As Republicans move to repeal the Affordable Care Act, a sizable number of Americans still don’t understand that means the same thing as repealing Obamacare. According to a NYTimes article about a survey conducted by Morning Consult, one-third of Americans don’t know that the Affordable Care Act and Obamacare are equivalent. This confusion is potentially troublesome as the repeal and replacement of “Obamacare” has been a major policy issue on the forefront of President Trump’s priority list, but maybe people are more inclined to want to keep the ACA.
To see if NC State students were affected by how the policy was labeled, we asked half of our respondents if they thought the repeal of “Obamacare” would affect them positively, negatively, or if they were unsure. Meanwhile, the other half was asked the same question, except we substituted “the Affordable Care Act” in place of Obamacare.
The language seems to have a subtle effect on opinions. When the question asked about the Affordable Care Act, 27% said repealing it would be “good for me,” 38% said “bad for me,” and 35% said “unsure.” Changing it to Obamacare increased by 4% those saying repealing it would be good, and it decreased by 5% those saying it would be bad.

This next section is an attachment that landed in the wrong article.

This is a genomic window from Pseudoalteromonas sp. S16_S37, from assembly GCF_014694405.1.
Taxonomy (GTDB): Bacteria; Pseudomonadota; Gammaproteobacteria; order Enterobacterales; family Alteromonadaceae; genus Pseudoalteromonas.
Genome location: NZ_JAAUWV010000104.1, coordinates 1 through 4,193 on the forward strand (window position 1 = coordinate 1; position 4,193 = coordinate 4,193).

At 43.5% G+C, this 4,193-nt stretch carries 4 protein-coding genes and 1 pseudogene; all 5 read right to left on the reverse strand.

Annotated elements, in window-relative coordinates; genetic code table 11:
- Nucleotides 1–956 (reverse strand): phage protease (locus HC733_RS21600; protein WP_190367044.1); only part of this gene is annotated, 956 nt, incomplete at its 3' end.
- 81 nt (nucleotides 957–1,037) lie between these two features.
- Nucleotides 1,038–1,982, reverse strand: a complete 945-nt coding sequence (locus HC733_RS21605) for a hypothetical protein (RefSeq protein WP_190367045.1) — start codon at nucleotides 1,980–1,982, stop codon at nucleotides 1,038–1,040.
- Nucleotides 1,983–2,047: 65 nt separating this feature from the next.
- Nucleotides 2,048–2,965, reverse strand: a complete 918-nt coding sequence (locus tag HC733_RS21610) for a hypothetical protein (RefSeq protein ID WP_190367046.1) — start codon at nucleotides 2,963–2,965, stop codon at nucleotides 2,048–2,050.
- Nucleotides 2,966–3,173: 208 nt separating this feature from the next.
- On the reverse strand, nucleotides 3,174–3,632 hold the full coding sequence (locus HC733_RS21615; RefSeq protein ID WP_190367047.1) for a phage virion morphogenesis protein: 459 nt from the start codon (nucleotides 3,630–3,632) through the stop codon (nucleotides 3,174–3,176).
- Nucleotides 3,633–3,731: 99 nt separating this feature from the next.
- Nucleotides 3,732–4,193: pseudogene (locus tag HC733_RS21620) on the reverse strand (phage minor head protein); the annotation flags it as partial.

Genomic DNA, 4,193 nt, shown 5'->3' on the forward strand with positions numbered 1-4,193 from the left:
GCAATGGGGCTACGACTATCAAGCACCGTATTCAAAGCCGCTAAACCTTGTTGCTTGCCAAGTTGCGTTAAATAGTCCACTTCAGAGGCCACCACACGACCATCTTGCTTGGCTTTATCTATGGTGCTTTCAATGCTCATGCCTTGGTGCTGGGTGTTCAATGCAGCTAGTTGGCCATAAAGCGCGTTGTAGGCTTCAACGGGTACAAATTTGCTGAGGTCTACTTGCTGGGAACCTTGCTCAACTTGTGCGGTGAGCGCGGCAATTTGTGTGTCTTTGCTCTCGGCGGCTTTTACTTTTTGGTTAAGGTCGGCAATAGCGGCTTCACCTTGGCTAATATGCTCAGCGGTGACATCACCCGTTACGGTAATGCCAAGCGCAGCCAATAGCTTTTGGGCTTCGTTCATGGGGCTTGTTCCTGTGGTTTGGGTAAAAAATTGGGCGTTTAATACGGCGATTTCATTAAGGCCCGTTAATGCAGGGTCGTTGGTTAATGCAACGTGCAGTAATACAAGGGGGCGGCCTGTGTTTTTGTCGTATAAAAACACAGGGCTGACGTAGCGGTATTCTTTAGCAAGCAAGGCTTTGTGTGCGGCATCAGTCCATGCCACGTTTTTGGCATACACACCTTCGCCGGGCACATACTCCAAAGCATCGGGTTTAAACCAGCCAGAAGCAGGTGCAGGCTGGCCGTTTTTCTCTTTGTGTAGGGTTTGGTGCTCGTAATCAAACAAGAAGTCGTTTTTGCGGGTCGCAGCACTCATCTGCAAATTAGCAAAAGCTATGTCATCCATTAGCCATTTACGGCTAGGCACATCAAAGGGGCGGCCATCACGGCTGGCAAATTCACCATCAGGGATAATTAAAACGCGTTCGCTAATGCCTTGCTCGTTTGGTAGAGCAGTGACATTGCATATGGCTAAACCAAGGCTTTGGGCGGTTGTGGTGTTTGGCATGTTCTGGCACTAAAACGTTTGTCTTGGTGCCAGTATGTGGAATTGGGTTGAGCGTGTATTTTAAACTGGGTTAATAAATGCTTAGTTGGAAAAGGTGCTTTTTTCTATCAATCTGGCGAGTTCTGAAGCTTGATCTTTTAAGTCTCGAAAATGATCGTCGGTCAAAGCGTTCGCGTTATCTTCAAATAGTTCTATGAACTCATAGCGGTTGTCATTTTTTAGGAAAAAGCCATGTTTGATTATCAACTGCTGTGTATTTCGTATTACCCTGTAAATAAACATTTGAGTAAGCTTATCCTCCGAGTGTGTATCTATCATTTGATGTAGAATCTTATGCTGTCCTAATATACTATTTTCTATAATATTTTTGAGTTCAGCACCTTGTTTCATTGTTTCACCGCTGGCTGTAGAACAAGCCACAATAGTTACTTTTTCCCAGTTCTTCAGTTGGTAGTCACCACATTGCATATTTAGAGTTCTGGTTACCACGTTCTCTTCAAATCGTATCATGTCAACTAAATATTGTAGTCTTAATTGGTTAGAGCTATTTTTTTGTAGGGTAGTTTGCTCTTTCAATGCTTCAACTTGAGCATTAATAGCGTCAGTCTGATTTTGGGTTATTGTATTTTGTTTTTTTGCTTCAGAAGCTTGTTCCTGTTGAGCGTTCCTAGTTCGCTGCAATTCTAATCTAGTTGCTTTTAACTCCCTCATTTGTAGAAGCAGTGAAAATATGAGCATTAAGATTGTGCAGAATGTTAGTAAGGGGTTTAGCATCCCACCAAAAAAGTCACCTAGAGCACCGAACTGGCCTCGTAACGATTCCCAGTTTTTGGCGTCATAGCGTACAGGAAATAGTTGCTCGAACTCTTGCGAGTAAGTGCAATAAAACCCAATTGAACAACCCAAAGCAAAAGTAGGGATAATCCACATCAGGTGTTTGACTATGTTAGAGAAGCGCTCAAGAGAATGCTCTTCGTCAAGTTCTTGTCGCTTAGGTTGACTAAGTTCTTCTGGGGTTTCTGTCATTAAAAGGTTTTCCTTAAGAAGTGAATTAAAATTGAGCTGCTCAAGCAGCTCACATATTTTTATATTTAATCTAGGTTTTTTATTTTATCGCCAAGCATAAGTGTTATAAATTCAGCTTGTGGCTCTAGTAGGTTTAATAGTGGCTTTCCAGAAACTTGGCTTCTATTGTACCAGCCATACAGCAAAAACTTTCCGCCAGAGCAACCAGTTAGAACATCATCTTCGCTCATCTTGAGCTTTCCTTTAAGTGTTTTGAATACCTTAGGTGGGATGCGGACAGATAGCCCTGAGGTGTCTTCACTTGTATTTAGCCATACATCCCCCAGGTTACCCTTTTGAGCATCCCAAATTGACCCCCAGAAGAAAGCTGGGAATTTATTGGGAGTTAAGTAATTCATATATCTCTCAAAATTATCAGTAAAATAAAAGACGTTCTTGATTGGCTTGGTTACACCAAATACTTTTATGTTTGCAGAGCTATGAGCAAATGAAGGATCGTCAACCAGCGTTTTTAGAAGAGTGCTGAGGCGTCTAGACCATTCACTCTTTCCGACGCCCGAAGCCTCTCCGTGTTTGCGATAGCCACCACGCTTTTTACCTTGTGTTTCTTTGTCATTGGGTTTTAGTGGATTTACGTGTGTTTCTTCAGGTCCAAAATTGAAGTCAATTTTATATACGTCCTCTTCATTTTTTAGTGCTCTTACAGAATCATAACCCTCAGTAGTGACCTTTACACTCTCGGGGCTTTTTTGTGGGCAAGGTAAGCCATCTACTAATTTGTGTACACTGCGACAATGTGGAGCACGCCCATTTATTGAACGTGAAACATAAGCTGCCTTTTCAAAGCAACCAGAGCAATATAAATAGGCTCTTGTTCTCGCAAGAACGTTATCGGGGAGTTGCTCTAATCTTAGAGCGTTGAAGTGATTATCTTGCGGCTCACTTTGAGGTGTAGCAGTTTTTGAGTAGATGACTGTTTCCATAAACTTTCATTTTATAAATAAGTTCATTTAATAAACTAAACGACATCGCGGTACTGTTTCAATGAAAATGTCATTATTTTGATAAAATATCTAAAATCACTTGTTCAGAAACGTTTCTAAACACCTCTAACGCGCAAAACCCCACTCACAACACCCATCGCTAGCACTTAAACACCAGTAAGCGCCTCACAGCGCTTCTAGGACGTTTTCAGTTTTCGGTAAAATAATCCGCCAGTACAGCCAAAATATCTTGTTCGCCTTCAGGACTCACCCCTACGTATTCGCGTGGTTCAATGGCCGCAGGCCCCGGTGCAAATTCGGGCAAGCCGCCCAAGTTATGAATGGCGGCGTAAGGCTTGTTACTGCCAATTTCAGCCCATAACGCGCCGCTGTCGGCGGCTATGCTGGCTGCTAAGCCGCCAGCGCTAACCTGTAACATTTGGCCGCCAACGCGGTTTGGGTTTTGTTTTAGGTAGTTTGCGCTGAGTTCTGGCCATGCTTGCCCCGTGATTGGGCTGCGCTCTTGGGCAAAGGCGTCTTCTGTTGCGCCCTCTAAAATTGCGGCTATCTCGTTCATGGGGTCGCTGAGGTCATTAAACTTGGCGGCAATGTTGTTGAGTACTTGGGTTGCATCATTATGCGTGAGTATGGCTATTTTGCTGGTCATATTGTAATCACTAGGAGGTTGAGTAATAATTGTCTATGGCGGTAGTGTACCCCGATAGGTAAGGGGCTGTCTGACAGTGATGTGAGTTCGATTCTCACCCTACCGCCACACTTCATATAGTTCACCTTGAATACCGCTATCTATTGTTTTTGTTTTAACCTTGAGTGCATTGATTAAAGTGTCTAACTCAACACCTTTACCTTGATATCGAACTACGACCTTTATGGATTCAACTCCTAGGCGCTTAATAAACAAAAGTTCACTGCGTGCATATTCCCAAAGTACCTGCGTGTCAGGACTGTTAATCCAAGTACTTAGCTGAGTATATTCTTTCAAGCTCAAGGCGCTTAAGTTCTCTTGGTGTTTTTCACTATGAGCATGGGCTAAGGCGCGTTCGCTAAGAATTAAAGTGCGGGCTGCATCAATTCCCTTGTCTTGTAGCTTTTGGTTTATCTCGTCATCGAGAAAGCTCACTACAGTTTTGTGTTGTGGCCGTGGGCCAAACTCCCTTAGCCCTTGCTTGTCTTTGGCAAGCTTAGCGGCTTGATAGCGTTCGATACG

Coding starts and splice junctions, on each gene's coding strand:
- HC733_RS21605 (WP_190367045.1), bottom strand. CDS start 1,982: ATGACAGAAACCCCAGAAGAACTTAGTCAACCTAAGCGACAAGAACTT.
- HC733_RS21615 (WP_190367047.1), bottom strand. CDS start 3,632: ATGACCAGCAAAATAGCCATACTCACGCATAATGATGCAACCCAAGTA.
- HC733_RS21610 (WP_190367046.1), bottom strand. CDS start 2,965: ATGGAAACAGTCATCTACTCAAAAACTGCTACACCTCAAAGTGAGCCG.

Partisanship seems to explain these differences. Democrats are barely less likely to say it would be good to repeal Obamacare than the ACA, while Independents and Republicans are more likely to say that. The percentage of Republicans who say it would be good to repeal Obamacare compared to repealing the ACA increase from 63% to 69%, and Independents do the same, increasing from 17% to 33%.
We don’t know if this means that students sincerely don’t know the difference, or if they are trying to answer the question by reasoning from their own party identification. Regardless, students are clearly uncertain what repeal, if it occurs, would mean for them.
A Toplines report for all survey questions, and results, is available here: Big Poll Spring 2017 Toplines
NOTE ON METHODOLOGY: This semesters’ “Big Poll” took place February 14-18, 2017. The survey was administered over the internet to a random sample of 4,500 NCSU undergraduates and 876 completed the survey, generating a 19.5% response rate. Assuming a 50-50 division in opinion calculated at a 95 percent confidence level, the margin of sampling error for this survey is +/-3.25% when questions were answered by the full sample; sampling error increases for estimates when three or more choices were offered, when fewer respondents were asked a version of a question, or when analyzing the opinions of sub-groups, such as when looking just at how females responded to a question.
In addition to sampling error, other forms of non-sampling error occur in surveys, such as confusion about question wording or the order of questions, and non-response bias (low response rates), but these types of error are not precisely quantifiable. We do not apply post-stratification sample weights for the slight demographic imbalance in gender because weighting the data would not have noticeable effects on the results.